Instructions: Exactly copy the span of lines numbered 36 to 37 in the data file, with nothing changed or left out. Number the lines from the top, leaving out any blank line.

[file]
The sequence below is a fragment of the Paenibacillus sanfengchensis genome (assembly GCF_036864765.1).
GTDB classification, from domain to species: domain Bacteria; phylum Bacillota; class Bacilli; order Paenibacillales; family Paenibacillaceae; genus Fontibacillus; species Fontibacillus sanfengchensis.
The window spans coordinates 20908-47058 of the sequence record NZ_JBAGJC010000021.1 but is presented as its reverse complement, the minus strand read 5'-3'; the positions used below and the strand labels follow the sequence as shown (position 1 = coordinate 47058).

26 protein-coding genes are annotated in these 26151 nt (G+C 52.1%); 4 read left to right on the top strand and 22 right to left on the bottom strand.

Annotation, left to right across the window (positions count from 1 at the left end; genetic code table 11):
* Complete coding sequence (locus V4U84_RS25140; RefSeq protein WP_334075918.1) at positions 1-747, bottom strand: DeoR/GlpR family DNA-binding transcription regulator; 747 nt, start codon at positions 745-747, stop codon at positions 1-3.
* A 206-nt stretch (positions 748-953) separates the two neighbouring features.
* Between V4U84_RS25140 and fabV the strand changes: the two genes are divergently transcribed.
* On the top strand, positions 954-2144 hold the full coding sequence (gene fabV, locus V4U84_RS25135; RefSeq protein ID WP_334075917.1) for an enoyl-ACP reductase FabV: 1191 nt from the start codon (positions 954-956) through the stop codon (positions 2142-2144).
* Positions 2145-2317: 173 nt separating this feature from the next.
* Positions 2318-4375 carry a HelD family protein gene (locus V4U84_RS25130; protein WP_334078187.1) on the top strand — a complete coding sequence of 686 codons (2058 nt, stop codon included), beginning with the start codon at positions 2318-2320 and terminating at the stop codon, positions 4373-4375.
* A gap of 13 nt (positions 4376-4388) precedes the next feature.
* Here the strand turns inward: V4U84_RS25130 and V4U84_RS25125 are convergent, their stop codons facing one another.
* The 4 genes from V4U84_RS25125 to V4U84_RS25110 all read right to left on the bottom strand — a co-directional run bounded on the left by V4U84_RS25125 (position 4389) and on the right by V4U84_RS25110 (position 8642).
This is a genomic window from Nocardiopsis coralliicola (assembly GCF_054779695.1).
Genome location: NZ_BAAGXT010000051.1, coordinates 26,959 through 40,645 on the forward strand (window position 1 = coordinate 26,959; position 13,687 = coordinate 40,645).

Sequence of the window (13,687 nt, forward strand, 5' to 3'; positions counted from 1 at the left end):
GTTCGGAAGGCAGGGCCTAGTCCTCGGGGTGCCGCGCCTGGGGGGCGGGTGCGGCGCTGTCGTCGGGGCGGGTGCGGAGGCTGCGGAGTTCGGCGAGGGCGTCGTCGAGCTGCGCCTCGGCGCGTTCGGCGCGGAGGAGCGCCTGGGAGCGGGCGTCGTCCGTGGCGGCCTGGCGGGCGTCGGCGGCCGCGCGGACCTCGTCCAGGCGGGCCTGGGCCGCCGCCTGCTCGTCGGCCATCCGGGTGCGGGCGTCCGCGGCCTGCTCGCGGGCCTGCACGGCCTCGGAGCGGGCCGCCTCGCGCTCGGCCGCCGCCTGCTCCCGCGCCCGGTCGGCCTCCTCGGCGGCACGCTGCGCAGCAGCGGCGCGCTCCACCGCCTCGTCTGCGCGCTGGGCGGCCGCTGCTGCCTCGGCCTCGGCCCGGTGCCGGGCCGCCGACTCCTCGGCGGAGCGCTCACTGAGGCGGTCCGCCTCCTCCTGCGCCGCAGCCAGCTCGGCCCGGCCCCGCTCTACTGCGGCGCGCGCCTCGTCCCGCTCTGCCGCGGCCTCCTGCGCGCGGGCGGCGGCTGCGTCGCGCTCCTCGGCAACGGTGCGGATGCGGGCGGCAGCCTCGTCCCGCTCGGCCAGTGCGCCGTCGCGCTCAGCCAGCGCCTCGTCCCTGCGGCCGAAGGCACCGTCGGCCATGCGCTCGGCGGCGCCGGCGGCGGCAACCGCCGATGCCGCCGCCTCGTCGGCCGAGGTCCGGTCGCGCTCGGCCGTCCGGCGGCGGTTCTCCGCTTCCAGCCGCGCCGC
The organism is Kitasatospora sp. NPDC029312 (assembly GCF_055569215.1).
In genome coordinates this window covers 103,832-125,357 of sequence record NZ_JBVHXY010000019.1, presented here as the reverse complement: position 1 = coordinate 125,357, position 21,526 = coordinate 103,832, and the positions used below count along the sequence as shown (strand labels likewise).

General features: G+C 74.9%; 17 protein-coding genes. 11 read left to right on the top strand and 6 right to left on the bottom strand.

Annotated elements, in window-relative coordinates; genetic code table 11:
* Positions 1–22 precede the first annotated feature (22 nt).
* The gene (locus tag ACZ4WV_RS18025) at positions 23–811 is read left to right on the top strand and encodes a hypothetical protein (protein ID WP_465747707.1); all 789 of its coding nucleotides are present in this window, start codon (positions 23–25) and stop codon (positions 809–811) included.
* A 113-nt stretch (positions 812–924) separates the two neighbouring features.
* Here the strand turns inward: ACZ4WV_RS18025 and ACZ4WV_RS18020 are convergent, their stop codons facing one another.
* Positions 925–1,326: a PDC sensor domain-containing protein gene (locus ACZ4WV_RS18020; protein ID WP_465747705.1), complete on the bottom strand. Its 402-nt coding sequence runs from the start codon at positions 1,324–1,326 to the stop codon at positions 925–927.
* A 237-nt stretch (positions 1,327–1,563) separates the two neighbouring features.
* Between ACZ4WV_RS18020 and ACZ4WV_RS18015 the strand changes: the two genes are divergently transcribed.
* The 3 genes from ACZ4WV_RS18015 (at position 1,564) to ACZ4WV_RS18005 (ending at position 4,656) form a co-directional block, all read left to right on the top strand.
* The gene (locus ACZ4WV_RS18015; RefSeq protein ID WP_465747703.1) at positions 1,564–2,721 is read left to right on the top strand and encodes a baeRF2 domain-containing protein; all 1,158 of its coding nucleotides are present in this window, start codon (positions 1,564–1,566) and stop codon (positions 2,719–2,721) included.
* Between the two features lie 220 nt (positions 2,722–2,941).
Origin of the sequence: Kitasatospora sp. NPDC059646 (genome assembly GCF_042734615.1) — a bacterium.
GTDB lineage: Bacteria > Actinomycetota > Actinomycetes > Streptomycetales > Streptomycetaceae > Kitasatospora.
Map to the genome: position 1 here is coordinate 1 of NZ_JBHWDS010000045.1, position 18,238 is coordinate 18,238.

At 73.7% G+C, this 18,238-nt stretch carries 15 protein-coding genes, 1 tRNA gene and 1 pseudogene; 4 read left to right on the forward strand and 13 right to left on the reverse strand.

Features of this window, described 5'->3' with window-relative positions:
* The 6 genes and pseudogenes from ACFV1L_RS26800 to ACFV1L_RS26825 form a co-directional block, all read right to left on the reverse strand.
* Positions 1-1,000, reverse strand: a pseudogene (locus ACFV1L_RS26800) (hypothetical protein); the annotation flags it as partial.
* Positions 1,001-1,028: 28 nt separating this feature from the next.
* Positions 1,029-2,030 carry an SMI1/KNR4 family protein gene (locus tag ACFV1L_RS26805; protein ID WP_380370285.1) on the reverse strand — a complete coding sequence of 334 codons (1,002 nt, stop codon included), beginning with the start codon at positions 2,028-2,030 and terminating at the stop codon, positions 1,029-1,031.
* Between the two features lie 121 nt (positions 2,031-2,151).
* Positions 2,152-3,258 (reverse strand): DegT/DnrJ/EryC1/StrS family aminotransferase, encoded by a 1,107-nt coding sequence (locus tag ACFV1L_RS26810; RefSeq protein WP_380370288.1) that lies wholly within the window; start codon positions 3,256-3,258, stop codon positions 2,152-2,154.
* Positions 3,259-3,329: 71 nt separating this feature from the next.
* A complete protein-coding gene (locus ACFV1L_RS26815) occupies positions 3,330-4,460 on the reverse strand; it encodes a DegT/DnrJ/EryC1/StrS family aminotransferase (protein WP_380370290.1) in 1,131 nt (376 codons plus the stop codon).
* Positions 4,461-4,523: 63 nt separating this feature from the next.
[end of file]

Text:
At 73.7% G+C, this 18,238-nt stretch carries 15 protein-coding genes, 1 tRNA gene and 1 pseudogene; 4 read left to right on the forward strand and 13 right to left on the reverse strand.

Features of this window, described 5'->3' with window-relative positions: